I’ve been learning the language of tenacity in seminary this year. I’m enrolled in ancient Greek.

Many of you will understand when I tell you that two things make me crazy. The first is when a friend or well-meaning person says jokingly, “It’s all Greek to me!” The other is when I meet someone who actually has found the Greek language to be a breeze. Recently I met someone who makes his Christmas lists in Greek to keep his family from knowing what he is purchasing. Never mind that he took the language a decade ago. People like that confound me.

I am somewhere in the middle with this language. It’s not “all Greek” to me, but Greek has certainly not come with ease. As I prepare to enter a second semester, I’ve realized that my first semester of Greek taught me much more than just the language. It turns out that learning Greek is making me a better person, and a better mom.

If you are scratching your head at that one, let me first paint the picture of just how difficult the language has been for me. I remember sometime around the third week. I realized that I wasn’t “getting” any of what I’d read or learned so far. Nothing was taking root for me. I started to doubt my ability to succeed.

Week four brought my most embarrassing moment as a seminarian (to date), when I raised my hand to ask the translation of a word I hadn’t been able to decipher, despite my best efforts. The answer? Jesus. Seriously, the answer was Jesus. (Go ahead and laugh; it’s funny.) At this point, I decided Greek was really not going well.

I vividly remember a conversation with my husband about six weeks in to class. As I drove to school, I fought the urge to turn around. “I cannot do this anymore,” I told my husband, my voice laced with desperation. He assured me that not only could I do it, but I should. “This is not the time to give up,” he urged. I consented. I love that man.

There was the day that a sweet friend asked me at break how I was doing. Unable to control my own feelings of potential disastrous outcomes, I cried. Right there, in the third row of the classroom, sandwiched in between a young guy who had Greek undergrad and was floating through (he probably made his Christmas list in Greek, for all I know) and a man well past sixty who might have had an even harder time with the language than me, I got teary-eyed on my friend. I know she’s sorry she asked. That’s the thing about seminary–you can’t go there feeling anything but great and leave without being asked. Ministers-to-be have a homing device for hurting people. And I was hurting– suffering under the mighty weight of Greek.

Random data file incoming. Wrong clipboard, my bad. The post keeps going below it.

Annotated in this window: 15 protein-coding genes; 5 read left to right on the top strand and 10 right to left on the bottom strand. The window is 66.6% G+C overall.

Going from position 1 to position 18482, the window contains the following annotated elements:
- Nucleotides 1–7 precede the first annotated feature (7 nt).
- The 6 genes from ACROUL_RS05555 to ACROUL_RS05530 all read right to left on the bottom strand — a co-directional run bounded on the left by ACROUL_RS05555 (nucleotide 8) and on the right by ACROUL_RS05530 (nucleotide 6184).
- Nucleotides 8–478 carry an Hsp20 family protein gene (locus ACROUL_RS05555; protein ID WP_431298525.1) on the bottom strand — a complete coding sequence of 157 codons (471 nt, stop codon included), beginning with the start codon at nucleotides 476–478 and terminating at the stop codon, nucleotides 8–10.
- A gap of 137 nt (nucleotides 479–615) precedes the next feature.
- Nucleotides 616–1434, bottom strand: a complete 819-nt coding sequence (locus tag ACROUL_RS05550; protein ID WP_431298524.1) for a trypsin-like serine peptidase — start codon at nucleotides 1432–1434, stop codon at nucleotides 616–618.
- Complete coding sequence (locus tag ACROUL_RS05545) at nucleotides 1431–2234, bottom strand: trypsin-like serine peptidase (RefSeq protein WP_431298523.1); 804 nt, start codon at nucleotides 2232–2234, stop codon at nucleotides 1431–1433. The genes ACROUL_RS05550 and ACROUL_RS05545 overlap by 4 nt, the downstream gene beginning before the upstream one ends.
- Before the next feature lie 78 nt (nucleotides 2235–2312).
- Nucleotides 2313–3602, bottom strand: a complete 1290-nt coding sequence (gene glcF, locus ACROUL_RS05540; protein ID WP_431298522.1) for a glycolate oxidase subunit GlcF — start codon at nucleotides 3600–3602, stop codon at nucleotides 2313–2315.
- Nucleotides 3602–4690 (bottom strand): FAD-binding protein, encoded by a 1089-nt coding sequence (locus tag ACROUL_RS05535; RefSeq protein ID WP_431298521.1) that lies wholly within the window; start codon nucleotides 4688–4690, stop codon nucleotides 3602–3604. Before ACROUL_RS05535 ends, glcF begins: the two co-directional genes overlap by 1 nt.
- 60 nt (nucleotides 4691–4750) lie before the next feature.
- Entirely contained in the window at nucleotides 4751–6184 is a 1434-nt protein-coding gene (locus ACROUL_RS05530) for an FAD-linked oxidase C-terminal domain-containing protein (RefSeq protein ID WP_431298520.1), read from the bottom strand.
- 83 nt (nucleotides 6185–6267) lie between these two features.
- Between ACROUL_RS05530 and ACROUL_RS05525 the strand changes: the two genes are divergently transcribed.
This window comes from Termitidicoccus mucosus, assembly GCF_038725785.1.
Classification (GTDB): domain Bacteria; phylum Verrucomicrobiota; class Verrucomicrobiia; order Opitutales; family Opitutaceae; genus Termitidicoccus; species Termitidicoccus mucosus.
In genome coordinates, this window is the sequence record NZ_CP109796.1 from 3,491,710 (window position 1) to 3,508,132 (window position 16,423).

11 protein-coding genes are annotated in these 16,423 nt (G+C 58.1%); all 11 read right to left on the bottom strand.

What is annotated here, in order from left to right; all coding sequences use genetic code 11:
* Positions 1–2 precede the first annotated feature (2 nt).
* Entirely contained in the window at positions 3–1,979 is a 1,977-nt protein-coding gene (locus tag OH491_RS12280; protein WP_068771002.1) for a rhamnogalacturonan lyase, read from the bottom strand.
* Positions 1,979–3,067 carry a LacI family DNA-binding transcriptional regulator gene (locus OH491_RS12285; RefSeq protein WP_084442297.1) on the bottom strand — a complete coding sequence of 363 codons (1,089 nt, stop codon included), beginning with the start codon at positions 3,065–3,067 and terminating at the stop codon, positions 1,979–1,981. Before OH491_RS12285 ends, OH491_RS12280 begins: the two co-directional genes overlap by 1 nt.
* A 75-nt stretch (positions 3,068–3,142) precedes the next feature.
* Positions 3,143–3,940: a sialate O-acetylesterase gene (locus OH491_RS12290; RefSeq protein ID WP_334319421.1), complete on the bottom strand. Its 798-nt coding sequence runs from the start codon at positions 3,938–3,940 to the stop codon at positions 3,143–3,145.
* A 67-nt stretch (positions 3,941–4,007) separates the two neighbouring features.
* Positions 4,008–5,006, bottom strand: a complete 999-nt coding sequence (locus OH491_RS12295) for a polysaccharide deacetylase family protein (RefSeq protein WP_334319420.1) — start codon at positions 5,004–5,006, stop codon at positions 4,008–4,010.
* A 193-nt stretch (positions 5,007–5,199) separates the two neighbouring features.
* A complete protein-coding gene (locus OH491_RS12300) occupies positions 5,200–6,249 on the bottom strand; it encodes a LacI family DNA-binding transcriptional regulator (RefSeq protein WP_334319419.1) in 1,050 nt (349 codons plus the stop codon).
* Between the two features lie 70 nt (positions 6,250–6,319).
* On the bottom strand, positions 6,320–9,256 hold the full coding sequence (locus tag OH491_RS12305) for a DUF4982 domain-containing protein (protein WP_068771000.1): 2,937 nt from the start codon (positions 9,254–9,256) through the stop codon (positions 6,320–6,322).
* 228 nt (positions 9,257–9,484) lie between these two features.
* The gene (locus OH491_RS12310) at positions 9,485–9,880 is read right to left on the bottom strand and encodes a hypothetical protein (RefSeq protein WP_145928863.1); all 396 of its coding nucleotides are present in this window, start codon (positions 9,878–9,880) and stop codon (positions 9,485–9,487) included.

But I gutted it out. And I’m going back for more. In the end, my grade proved that my round-the-clock study and hard work was worth the effort, and I am so much richer for taking on something that proved almost impossible.

For starters, I am a far more empathetic parent when my child struggles with a concept. My oldest child finds math as hard as I find Greek, but we’ve been bonding over our inadequacies. When I told him about the day I cried in class, he looked at me with new eyes. “Really??” he asked. “Really, yep, I did. I got that frustrated. Do you ever feel that way?” What followed was a heart understanding that would never have existed without Greek.

This experience has also been a chance to model for my kids that moms can (and should!) try difficult things. My daughter sees me managing our family dynamic and challenging school work. I wonder if one day she will do the same. My mother did, and I still remember grad school projects that consumed some of her evenings. Having goals and going for them is part of being a strong woman and a good example for my kids, as long as I can maintain some semblance of balance between home and school.

At the close of my first year of seminary, on my last paper in Old Testament, my professor noted that she appreciated my tenacity. How I’ve treasured those words. I hid them away in my heart, like Mary.

You see, I’ve thought of myself as audacious many times, but not really a tenacious woman. This professor helped to redefine the way I see my call and gifts, and learning Greek has continued to develop my tenacity.

So I am learning ancient Greek, and Greek is teaching me the language of tenacity. And those two new languages make all the effort worthwhile.

Christy Foldenauer is a speaker for retreats and services and a student at Baptist Theological Seminary in Richmond, Virginia. Learn about her ministry and read her blog.